Insufficient notice

Published 9:37 pm Wednesday, August 17, 2011

Ever since workers began placing big blue plastic cans along the street in front of homes around the city, the phones at City Hall have been ringing off the hook.

It seems that dozens of people each day come home to find the new recycling cans in front of their homes and wonder why they’ve been left there. By the time they complete their investigations, they learn the city has instituted a new mandatory recycling program.

On the heels of that news comes a message that’s even harder for some to swallow: Between the cost of recycling and various other waste-related funds the city is trying to build, there will be new fees totaling $17.50 per month showing up on the property tax bills of every residential property owner in Suffolk.


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What’s most frustrating about the situation for many taxpayers is the fact that it all came as such a surprise.

Now, that’s not to say that nobody knew anything about the city’s plan to inaugurate a new tax for waste disposal services. The City Council meetings where the fee was discussed were all broadcast on Suffolk’s cable channel, and they were webcast and archived on the city’s website. Reporters at this newspaper and the one in Norfolk wrote volumes on the issue. Websites were erected to talk about the perks residents could earn by recycling. And announcements were made on the city’s social media sites.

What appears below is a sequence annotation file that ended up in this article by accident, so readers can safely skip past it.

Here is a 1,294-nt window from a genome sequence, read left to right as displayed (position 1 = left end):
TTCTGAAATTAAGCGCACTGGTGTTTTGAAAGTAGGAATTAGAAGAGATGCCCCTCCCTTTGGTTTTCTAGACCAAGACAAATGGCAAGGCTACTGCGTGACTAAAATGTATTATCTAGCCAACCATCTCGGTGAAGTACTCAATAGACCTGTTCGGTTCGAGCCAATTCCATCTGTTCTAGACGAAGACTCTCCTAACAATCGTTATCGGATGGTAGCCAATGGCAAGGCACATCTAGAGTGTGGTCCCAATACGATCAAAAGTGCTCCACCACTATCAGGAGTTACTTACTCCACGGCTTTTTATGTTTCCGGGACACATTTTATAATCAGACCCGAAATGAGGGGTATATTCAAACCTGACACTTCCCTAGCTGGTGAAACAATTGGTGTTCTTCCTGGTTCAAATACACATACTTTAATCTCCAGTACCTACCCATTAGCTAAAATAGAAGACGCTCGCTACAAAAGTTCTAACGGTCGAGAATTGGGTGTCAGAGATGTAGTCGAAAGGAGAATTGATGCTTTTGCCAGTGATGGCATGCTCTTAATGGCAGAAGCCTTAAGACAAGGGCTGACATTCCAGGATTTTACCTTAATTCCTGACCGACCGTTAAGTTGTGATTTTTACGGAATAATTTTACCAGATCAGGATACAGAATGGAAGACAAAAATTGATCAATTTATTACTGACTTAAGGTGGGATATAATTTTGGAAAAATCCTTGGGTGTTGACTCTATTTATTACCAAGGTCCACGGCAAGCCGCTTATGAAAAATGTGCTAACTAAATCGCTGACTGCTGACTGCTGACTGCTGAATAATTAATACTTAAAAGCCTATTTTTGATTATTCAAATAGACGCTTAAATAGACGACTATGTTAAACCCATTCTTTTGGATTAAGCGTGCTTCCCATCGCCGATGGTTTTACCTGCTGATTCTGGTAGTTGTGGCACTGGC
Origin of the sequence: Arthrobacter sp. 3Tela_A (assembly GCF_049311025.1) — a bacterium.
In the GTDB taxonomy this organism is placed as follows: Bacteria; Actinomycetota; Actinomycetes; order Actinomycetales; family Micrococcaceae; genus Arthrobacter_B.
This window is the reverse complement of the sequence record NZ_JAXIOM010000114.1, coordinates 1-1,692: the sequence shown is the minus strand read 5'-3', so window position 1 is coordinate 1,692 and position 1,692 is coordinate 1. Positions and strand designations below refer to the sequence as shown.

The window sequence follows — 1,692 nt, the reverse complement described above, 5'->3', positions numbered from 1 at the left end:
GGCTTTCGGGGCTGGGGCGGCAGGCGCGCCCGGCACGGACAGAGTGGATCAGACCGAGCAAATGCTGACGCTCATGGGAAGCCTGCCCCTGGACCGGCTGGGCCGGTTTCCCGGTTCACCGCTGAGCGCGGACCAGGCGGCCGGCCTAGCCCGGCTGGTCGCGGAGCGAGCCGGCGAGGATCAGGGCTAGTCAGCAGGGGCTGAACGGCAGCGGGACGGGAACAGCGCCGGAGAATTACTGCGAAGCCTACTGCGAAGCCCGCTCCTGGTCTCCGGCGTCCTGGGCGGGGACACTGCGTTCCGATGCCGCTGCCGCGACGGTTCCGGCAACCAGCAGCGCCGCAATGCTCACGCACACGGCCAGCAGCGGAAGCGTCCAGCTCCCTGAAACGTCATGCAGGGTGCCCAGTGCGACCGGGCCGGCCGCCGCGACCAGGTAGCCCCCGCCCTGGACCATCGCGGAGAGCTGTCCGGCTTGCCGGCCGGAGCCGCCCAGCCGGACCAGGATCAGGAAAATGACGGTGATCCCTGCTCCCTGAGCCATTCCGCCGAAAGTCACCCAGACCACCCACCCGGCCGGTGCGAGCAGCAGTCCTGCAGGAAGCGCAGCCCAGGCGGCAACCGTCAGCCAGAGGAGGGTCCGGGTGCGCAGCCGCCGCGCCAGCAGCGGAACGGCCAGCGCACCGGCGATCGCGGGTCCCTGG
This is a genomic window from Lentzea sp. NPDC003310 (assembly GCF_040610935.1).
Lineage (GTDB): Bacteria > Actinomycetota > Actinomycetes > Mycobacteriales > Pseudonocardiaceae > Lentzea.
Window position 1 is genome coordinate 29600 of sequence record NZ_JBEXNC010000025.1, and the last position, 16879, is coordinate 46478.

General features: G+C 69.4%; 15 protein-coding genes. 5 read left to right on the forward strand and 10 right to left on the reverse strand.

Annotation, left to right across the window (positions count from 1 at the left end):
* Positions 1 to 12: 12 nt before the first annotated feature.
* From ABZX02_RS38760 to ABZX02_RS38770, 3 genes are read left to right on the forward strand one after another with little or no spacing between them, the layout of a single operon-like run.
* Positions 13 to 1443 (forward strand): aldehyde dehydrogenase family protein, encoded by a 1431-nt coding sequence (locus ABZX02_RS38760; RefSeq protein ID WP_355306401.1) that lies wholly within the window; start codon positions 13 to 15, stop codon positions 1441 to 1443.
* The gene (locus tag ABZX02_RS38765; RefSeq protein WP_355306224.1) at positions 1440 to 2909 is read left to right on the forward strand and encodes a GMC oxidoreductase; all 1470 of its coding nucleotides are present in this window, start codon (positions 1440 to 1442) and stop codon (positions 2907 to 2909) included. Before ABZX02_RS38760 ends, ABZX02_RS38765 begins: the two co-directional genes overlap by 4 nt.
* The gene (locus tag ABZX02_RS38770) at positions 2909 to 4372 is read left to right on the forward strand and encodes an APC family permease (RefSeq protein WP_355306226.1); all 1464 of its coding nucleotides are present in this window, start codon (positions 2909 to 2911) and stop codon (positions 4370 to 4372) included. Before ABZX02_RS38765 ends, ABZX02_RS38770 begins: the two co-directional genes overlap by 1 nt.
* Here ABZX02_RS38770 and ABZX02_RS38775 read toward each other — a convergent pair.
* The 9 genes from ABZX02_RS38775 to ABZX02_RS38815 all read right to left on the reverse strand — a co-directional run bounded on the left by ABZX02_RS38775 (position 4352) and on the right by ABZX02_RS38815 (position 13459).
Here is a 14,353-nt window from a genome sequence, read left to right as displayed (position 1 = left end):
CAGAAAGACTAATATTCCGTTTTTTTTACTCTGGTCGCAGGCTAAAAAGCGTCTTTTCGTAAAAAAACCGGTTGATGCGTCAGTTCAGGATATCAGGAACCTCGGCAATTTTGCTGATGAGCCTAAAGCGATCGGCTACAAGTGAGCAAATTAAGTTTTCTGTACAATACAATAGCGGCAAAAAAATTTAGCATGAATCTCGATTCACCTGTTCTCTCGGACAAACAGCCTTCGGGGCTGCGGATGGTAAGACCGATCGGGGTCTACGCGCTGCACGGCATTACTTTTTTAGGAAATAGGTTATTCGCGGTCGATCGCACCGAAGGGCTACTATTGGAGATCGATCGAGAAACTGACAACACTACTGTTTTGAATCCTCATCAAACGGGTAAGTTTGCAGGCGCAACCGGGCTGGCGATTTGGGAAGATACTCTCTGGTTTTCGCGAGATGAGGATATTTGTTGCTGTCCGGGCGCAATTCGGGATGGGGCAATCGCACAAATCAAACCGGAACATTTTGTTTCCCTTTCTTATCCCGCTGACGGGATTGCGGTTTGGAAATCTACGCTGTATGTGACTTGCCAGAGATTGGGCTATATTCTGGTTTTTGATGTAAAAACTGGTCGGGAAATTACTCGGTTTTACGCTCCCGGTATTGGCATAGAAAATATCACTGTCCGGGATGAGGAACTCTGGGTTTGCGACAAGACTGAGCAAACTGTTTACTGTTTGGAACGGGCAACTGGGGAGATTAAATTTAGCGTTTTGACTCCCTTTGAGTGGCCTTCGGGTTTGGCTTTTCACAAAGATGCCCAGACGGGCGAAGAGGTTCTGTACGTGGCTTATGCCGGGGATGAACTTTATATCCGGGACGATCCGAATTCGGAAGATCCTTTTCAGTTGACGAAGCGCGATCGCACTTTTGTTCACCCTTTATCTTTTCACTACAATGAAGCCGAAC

Many people around Suffolk knew about the plan. But city officials should have been able to predict that many others would have heard nothing about it. Much as we might wish it weren’t so, a high percentage of people in society remains disconnected from the affairs of the place where they live.

Not everyone reads a newspaper, and among those who do, not everyone reads every story in every edition of the newspaper. Even fewer people watch City Council meetings — whether in person, online or on cable television. A significant percentage of Suffolk’s residents is completely disconnected from social media on the Internet, and some are unplugged from the Information Highway entirely.

It would not be hard for most of us to think of a relative or close friend who easily could have missed hearing about the new trash fee. And it should have occurred to Suffolk officials that there are many such disconnected people within the city, who deserved a special effort to reach them. In fact, Suffolk plans to do just that with a postcard mailing that will explain the new recycling program and trash fees.

Those postcards should have been mailed long before the new blue recycling cans began to be placed alongside the roads. Doing so would have saved the city a lot of time on the phone with irate citizens. And it would have removed any potential for those citizens to claim that they have been hoodwinked. Failing to do so was a serious blunder by the administration.